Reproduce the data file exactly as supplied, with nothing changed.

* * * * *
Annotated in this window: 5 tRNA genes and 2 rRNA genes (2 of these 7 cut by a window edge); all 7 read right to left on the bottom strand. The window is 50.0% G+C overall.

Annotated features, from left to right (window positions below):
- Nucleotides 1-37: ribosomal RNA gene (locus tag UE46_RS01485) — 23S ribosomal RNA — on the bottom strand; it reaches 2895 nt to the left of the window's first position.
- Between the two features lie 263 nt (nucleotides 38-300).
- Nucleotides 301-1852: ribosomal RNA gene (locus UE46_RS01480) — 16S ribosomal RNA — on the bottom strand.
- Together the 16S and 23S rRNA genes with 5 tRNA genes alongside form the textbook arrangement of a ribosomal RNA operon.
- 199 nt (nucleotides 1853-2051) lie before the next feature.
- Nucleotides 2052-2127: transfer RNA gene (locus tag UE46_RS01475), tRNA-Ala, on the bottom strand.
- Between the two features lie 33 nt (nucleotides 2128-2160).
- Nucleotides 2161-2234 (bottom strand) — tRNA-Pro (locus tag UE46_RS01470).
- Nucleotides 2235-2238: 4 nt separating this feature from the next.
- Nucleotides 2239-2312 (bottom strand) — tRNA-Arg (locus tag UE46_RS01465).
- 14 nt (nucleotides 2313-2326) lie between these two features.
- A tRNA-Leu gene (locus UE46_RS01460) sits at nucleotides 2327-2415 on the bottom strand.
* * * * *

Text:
Annotated in this window: 5 tRNA genes and 2 rRNA genes (2 of these 7 cut by a window edge); all 7 read right to left on the bottom strand. The window is 50.0% G+C overall.

Annotated features, from left to right (window positions below):
- Nucleotides 1-37: ribosomal RNA gene (locus tag UE46_RS01485) — 23S ribosomal RNA — on the bottom strand; it reaches 2895 nt to the left of the window's first position.
- Between the two features lie 263 nt (nucleotides 38-300).
- Nucleotides 301-1852: ribosomal RNA gene (locus UE46_RS01480) — 16S ribosomal RNA — on the bottom strand.
- Together the 16S and 23S rRNA genes with 5 tRNA genes alongside form the textbook arrangement of a ribosomal RNA operon.
- 199 nt (nucleotides 1853-2051) lie before the next feature.
- Nucleotides 2052-2127: transfer RNA gene (locus tag UE46_RS01475), tRNA-Ala, on the bottom strand.
- Between the two features lie 33 nt (nucleotides 2128-2160).
- Nucleotides 2161-2234 (bottom strand) — tRNA-Pro (locus tag UE46_RS01470).
- Nucleotides 2235-2238: 4 nt separating this feature from the next.
- Nucleotides 2239-2312 (bottom strand) — tRNA-Arg (locus tag UE46_RS01465).
- 14 nt (nucleotides 2313-2326) lie between these two features.
- A tRNA-Leu gene (locus UE46_RS01460) sits at nucleotides 2327-2415 on the bottom strand.